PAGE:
The Heritage Foundation’s John Tkacik, a former State Department diplomat in China, ranks among the city’s loudest China critics, accusing the Chinese of everything from rampant spying in Silicon Valley to saber-rattling over Taiwan. China, he warns, could soon become the preeminent military force in the Pacific—an assessment many others dismiss.
Former Goldman Sachs president John Thornton made a fortune in investment banking, dropped out at 49, and now devotes his time almost entirely to China, whose rise he describes as the signature event of the 21st century. He gave $12.5 million to Brookings to form the Thornton China Center and now teaches for half the year at Beijing’s prestigious Tsinghua University.
No one sends chills down the spines of Washington’s China scholars and think-tankers quite like the blustery Washington Times scribe Bill Gertz. Tidbits in his weekly Inside the Ring column have been known to derail government promotions and thwart careers. Gertz is a top promoter of the “China threat” theory—he wrote a book on it.
The fast-talking Myron Brilliant runs the US Chamber of Commerce’s expanding Asia shop, where he spearheaded the business community’s hard-fought battle to win permanent favorable trade status for China in Congress in 2000. Next up: A Brilliant-backed plan for a multimillion-dollar center in Beijing to promote US companies and products.
Beijing has plenty of skeptics in Congress, but none rivals new Speaker of the House Nancy Pelosi, who made her name in 1989 lambasting the Chinese government’s bloody crackdown at Tiananmen Square. Pelosi staged her own protest on the square in 1991 and has since bashed Bush I, Clinton, and Bush II for meeting with Chinese leaders. Many wonder if she’ll use her new perch to steer Congress on a tougher course toward China.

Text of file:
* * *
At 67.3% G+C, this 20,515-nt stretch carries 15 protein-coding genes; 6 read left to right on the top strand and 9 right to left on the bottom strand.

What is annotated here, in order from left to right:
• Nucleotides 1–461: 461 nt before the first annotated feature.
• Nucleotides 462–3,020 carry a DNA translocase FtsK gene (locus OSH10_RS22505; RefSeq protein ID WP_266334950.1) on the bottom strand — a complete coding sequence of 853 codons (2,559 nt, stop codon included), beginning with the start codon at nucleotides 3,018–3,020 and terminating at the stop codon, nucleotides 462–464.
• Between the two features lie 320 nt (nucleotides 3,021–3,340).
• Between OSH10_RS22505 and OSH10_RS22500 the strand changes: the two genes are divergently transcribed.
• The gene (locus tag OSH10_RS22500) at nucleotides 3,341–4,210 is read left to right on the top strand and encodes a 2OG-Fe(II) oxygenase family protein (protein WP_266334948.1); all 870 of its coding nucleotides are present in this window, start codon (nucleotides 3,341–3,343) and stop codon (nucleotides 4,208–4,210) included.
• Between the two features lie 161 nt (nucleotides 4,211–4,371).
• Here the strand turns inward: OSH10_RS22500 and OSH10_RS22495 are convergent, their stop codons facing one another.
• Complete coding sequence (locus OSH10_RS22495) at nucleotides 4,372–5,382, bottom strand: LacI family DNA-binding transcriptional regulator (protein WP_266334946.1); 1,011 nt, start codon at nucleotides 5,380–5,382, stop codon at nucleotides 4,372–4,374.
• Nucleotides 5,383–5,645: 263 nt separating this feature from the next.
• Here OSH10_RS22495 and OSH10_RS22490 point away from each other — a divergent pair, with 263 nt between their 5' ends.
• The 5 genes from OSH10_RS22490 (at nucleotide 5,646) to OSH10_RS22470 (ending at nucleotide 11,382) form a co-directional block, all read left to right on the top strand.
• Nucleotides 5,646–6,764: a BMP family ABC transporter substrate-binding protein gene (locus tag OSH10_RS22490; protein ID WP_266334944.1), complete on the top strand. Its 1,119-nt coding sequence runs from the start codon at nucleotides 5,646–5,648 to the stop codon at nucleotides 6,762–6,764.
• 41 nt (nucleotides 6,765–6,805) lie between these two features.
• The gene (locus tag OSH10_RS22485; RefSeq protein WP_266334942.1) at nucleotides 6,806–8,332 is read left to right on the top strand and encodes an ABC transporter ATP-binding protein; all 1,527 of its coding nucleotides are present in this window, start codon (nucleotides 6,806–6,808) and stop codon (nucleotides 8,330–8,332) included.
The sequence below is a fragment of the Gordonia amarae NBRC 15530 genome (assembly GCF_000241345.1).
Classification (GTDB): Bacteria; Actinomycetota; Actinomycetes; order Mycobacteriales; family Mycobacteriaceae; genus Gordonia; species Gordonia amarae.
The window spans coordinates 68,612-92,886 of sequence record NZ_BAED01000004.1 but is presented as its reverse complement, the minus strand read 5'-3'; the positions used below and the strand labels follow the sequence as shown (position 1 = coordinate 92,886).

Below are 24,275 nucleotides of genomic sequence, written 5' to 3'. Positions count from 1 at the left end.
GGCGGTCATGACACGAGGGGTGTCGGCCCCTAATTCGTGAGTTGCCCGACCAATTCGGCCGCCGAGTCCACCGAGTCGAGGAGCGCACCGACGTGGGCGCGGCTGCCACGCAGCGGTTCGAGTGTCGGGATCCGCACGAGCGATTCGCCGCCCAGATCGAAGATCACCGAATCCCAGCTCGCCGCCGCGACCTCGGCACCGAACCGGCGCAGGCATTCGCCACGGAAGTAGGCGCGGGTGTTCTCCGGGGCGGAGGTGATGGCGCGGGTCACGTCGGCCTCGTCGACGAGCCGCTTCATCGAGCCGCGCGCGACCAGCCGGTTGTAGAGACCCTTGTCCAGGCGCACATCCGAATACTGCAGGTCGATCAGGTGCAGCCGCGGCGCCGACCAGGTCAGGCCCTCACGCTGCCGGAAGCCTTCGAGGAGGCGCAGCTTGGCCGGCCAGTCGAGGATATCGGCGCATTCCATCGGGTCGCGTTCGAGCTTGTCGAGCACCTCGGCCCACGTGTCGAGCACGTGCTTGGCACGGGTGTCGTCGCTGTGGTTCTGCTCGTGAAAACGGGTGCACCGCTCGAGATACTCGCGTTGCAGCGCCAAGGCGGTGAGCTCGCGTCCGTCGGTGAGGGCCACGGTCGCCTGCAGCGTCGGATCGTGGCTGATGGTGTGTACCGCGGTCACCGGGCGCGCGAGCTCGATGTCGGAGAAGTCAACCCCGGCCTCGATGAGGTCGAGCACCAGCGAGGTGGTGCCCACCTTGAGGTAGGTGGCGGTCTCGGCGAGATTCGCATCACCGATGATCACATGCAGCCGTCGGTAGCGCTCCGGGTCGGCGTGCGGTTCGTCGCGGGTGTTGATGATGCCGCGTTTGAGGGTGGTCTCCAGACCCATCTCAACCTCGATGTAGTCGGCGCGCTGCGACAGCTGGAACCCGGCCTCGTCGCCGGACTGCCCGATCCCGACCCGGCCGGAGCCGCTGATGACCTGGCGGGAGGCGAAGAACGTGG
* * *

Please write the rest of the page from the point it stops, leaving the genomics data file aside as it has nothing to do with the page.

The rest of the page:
The Pentagon’s arch futurist, Andy Marshall, and his longtime adviser, Michael Pillsbury, are the prime proponents of the China hedge theory—that whatever China’s long-term intentions, the US military would be wise to prepare for the worst. The two often talk strategy over Peking duck at Chinatown’s Full Kee restaurant.
After Robert Zoellick left as number two at the State Department last year, Treasury secretary Hank Paulson took over the China portfolio with a vengeance, launching a new economic strategic dialogue with Beijing and becoming the administration’s go-to guy on all things China. It figures: As CEO of Goldman Sachs, Paulson put huge emphasis on China work and traveled there dozens of times.
Senators Chuck Schumer of New York and Lindsey Graham of South Carolina have threatened, then backed off on, legislation to slap hefty tariffs on Chinese imports so many times that they are household names in China. But the drive to prod Beijing over its monetary policy has lost steam. Last year the senators actually went to China to see the place firsthand and, well, came away better informed.